Online journal of West Virginia Storyteller Granny Sue.
That was a good story. Especially, the part where you continued 'granmas' tradition with the sausage. Makes you wonder if she was in the room when you placed the platter on the woodstove. When did you start posting stories on Two Lane Livin's website? If I should know that - I so apologize.
ongrats on your story. I loved it- so true and touching. I just bought a pitcher at the NAMI Thrift shop today because it reminded me of one my grandmother had and it called out to be filled to the brim with iced sweet tea.Ellouise
oh that brought tears to my eyes, these ladies letting go of their treasures, i am so glad you have some of them
Wonderful story, and I think, just the perfect length for online reading. I really enjoyed it. Sometimes friends think I'm a little odd, because I like my antiques to be used, as opposed to sitting on display. Awesome tale!
Noticed a jump in visitors from your site -- and now see why! Thanks for sharing your story with Two-Lane Livin' readers, and Two-Lane Livin' with your blog readers! :o)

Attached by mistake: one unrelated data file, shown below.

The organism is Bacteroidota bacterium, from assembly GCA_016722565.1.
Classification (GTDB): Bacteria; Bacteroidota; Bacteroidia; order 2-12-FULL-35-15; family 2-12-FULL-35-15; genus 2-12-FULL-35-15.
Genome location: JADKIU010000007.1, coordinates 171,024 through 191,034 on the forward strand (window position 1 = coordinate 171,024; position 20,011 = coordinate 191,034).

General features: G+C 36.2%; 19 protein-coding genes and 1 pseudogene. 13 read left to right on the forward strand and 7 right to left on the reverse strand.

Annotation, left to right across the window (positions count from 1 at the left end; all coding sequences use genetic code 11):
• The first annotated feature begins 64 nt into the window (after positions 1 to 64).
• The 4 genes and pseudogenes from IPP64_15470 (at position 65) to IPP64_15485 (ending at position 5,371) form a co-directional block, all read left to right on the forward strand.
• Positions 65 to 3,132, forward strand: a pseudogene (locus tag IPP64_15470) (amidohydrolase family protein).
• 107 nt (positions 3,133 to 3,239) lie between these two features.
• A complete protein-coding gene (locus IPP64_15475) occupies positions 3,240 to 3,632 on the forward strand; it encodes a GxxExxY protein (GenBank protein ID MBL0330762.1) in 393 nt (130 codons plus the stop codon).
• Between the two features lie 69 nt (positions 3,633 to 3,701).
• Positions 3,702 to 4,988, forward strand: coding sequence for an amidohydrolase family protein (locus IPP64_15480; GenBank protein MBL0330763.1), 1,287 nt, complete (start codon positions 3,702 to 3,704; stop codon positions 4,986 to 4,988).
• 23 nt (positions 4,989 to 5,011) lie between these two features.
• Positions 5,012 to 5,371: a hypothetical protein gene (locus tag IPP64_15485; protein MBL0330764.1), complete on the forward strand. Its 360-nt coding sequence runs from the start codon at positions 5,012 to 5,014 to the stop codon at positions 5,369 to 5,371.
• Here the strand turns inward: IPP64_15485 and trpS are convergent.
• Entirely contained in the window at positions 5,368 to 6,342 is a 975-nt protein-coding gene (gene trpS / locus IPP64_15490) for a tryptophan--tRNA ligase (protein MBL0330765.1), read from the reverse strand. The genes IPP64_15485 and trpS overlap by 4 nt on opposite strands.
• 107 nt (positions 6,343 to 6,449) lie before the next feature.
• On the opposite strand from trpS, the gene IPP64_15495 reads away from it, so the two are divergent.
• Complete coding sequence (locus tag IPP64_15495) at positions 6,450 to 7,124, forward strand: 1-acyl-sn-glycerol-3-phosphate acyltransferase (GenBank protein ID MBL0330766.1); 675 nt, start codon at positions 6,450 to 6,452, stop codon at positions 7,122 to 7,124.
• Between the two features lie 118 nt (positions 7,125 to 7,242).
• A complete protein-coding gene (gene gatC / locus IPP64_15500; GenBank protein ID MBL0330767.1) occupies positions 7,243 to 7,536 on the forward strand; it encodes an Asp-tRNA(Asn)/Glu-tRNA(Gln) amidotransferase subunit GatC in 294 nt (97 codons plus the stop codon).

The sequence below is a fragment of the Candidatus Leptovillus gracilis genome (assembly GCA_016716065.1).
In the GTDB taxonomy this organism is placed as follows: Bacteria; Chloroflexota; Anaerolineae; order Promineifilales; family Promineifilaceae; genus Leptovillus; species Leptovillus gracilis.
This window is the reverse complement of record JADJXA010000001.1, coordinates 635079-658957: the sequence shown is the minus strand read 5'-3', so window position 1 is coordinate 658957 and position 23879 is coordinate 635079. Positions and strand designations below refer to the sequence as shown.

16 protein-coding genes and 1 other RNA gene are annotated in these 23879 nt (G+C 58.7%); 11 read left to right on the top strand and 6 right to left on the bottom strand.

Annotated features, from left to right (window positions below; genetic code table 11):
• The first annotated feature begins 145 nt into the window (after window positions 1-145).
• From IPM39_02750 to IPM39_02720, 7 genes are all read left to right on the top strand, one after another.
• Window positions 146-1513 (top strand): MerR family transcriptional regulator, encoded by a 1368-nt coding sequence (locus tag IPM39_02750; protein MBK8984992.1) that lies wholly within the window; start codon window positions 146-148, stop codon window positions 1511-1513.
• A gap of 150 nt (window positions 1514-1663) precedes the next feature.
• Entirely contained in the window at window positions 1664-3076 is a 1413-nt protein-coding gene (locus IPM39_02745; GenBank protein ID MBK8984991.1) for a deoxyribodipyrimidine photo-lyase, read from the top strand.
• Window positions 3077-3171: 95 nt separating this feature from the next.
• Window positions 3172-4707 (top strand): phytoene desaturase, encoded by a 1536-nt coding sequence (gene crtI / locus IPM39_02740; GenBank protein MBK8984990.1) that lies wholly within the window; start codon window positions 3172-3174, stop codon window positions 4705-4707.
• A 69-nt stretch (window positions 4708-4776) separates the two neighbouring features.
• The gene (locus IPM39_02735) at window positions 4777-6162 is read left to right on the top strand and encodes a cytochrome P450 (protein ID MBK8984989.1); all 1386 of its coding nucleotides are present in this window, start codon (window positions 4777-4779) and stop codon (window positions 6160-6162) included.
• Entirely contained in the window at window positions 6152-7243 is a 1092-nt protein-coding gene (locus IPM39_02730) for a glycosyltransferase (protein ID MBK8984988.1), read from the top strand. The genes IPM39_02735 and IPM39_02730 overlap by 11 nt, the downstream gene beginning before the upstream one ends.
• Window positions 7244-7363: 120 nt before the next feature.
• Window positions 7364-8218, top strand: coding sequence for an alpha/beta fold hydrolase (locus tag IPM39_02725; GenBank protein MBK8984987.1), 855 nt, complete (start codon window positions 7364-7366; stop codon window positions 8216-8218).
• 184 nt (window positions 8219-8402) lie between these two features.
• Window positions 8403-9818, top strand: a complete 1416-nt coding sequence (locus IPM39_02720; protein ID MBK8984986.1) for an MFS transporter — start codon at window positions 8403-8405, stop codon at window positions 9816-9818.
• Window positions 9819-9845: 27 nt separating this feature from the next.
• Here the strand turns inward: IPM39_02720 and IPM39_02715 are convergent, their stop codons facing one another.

I'm glad to introduce my readers to 2Lane. I need to get your button on here.
Lovely! I'll bet they were glad that someone with your appreciation made room for their treasures.
I think that's why I like old things so well--I'm intrigued by the stories they tell, and by the lives they represent. What touched me about those women was their confusion about what was happening to their lives. It was as if they felt they should keep the things, but at the same time didn't want them.
Oh, Sue, what a wonderful story. I could picture it all. I'm touched, truly. This story reflects more that we have in common . . .BW
BW, I think we're kindred souls. My dad was from NO, you know!
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